At work we’re using Class Table Inheritance to model the core data structures of our as yet nameless open source CRM. (actually it has a code name, but I don’t like it, so we’ll pretend it’s nameless)
This week as I learned both the name of this pattern, and the SQL to implement it efficiently in MySQL I thought I’d share some notes on what we’ve come up with.
Class Table InheritanceCTI is a pattern where your schema hews closely to the your class hierarchy — you have a table for each class, and object attributes are stored as columns in the table for that class. This is as opposed to Single Table Inheritance, which stores all attributes for every member of an inheritance tree in a single table, or Concrete Table Inheritance which duplicates the inherited fields to each table.
We’re using CTI for a number of reasons, some excellent, and some because that is how our brains work. One key benefit is we get the ability to operate on heterogenous collections of object. (i.e. display a sorted list of contact objects irrespective of whether they are individuals, organizations, etc.) The fact that something as fundamental as polymorphism can be difficult to accomplish using other O/R techniques hilights the general difficulty and impedance mismatch of object to relational mapping.
There are, however a few challenges involved.
The ModelBut quickly a trivial mock up of the data model to give us something to play with. In this model we have 3 classes, a base Contact class, and 2 types of contacts Individual and Organization which inherit from Contact. In the database we model this as a Contact table, with a primary id, and any fields which the Contact the parent class provides. Individual and Organization each get their own table, with class specific attributes, plus the primary id from Contact which is both the primary id, and a foreign key into Contact. For every contact stored in the database there is a record in the Contact table, and a record in either Individual or Organization.
Challenge 1:How do you retrieve your data now that it is broken across multiple tables? The obvious (and obviously wrong) solution would be to first select against the Contact table, examine the resulting data, and select against the appropriate children tables. (remember this example is a drastically simplified data model)
Solution 1:My current solution is to do a 3 way left outer join, and then instantiate the objects out of fields which aren’t null. It can look a bit ugly with large numbers of columns, but is actually pretty simple, and initial benchmarks against a test data set of 1.3 million records suggests it scales nicely.
SELECT c.id as id, c.contactType, i.firstName, i.lastName, o.name as orgName FROM Contact as c LEFT JOIN Individual as i ON i.id = c.id LEFT JOIN Organization as o ON o.id = c.id
(And it’s pretty easy to coax the necessary SQL out of our modified version of DB_DataObject. I’ll demonstrate that in a future entry)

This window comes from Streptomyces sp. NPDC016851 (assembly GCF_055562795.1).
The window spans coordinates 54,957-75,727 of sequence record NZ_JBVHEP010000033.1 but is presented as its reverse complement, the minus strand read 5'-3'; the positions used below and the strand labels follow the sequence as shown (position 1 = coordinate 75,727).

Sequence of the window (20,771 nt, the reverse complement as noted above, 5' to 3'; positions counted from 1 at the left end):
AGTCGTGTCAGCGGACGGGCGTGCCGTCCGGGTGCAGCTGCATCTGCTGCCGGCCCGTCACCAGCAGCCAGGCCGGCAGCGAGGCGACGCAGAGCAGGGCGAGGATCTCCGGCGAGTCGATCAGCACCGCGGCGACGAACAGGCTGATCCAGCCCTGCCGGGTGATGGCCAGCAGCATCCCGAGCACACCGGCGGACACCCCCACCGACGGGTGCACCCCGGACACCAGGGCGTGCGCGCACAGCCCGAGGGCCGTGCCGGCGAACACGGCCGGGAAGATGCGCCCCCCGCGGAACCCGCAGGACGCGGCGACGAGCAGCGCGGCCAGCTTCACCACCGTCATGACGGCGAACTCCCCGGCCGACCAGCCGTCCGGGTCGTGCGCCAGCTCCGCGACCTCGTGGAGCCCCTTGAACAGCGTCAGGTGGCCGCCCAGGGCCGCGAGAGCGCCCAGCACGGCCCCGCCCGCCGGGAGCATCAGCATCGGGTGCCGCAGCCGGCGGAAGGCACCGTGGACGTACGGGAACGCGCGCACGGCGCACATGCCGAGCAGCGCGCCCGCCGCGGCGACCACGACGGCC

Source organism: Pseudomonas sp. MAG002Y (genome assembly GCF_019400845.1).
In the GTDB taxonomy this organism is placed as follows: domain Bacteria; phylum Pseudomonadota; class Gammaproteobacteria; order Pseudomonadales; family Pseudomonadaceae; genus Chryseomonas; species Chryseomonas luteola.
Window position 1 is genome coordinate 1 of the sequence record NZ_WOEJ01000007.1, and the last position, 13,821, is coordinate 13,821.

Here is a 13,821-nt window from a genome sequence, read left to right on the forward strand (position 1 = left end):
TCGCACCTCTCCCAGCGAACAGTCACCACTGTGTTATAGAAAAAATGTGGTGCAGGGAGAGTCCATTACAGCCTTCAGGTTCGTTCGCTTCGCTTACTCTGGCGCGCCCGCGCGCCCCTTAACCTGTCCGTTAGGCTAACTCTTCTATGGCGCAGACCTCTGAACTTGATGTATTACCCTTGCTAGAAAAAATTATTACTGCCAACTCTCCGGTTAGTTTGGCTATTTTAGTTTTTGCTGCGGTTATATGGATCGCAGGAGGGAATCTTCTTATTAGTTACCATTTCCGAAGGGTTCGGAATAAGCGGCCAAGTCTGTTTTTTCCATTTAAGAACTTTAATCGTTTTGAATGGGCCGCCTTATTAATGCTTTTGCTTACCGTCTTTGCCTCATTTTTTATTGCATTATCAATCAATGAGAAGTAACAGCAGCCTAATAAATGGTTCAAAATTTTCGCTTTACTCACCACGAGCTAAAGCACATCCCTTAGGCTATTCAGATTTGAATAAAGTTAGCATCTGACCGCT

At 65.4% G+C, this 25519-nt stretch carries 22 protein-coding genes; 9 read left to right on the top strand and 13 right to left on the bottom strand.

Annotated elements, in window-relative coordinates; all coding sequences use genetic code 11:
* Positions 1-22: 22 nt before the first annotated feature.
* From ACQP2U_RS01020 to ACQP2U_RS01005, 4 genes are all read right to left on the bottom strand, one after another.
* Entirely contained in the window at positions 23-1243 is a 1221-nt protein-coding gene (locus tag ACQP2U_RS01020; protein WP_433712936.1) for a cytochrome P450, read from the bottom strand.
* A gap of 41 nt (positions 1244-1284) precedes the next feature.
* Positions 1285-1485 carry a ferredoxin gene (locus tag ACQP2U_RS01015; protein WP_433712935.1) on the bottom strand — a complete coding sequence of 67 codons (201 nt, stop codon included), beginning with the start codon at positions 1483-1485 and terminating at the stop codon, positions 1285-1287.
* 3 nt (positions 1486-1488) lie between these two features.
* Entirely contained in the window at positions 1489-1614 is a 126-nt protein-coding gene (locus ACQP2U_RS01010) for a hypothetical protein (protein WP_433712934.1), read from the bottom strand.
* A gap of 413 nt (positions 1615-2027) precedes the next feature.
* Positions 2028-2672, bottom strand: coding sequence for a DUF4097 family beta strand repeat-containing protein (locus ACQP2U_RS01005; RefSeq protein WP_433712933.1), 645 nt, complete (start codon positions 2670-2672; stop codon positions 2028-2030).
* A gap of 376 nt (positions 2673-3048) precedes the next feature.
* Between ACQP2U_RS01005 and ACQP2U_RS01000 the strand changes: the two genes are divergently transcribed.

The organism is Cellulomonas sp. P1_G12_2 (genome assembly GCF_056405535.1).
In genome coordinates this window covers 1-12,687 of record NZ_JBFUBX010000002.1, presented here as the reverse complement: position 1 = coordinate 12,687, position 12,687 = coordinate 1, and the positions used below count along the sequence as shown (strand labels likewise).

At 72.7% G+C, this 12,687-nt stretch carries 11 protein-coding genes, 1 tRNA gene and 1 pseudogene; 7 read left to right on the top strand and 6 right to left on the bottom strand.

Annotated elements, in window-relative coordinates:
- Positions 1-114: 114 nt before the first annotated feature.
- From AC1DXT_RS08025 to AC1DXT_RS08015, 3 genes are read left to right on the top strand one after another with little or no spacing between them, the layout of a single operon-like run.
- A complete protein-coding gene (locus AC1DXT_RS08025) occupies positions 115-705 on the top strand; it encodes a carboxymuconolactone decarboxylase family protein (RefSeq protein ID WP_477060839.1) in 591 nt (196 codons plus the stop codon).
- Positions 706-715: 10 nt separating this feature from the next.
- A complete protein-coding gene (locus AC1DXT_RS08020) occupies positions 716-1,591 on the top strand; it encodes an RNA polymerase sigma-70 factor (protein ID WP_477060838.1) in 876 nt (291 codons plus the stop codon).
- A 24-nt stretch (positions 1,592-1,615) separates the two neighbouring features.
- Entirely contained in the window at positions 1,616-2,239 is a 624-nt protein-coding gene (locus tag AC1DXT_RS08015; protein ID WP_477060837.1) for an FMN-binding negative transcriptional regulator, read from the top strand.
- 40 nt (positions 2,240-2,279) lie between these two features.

Challenge 2:One of the good reasons (in fact the only concrete one I’ve given you) to go with CTI and its potential added complexity is the desire to sort a mixed list of contact types. But what do you do when you want to sort on an amorphous concept like “Name”? Individual might sort by “Lastname, Firstname”, while we just use “orgName” for an organization. Where is our polymorphism now?
One solution would be select all known records, and do sorting and slicing at the application level. (This is so wrong it makes my head hurt) Another solution would be store a field like “sortName” on Contact, which you could calculate and save on inserts and updates. This is on the right track.
Solution 2:The solution (which Carl clued me into while we waited to get into the zoo), is to use the SQL CASE statement to calculate “sortName” on the fly. Below is our SQL from below with the new logic in green.
SELECT c.id as id, c.contactType, i.firstName, i.lastName, o.name as orgName, CASE WHEN c.contactType = 'Individual' THEN CONCAT(i.lastName, i.firstName) WHEN c.contactType = 'Organization' THEN o.name END as sortName FROM Contact as c LEFT JOIN Individual as i ON i.id = c.id LEFT JOIN Organization as o ON o.id = c.id ORDER by sortName
This simply adds a switch statement to your field list conditionally setting the value of sortName.
There is nothing quite so satisfying as finding the right tool for the right job. I’m currently totally in love with the CASE statement, and think everyone should know about it. (hence this bit of evangelism)
Tip: don’t forget that ‘,’ after orgName, I keep forgetting it and wondering why my SQL isn’t working.
So concludes today’s edition of “Enterprise Development with MySQL” (“Kellan Learns SQL” didn’t sound as impressive). In the near future I hope to get a chance to write up some of the PHP libs we’ve been building/modifying to support object rich web development techniques, completing the picture. (OLamp anyone?)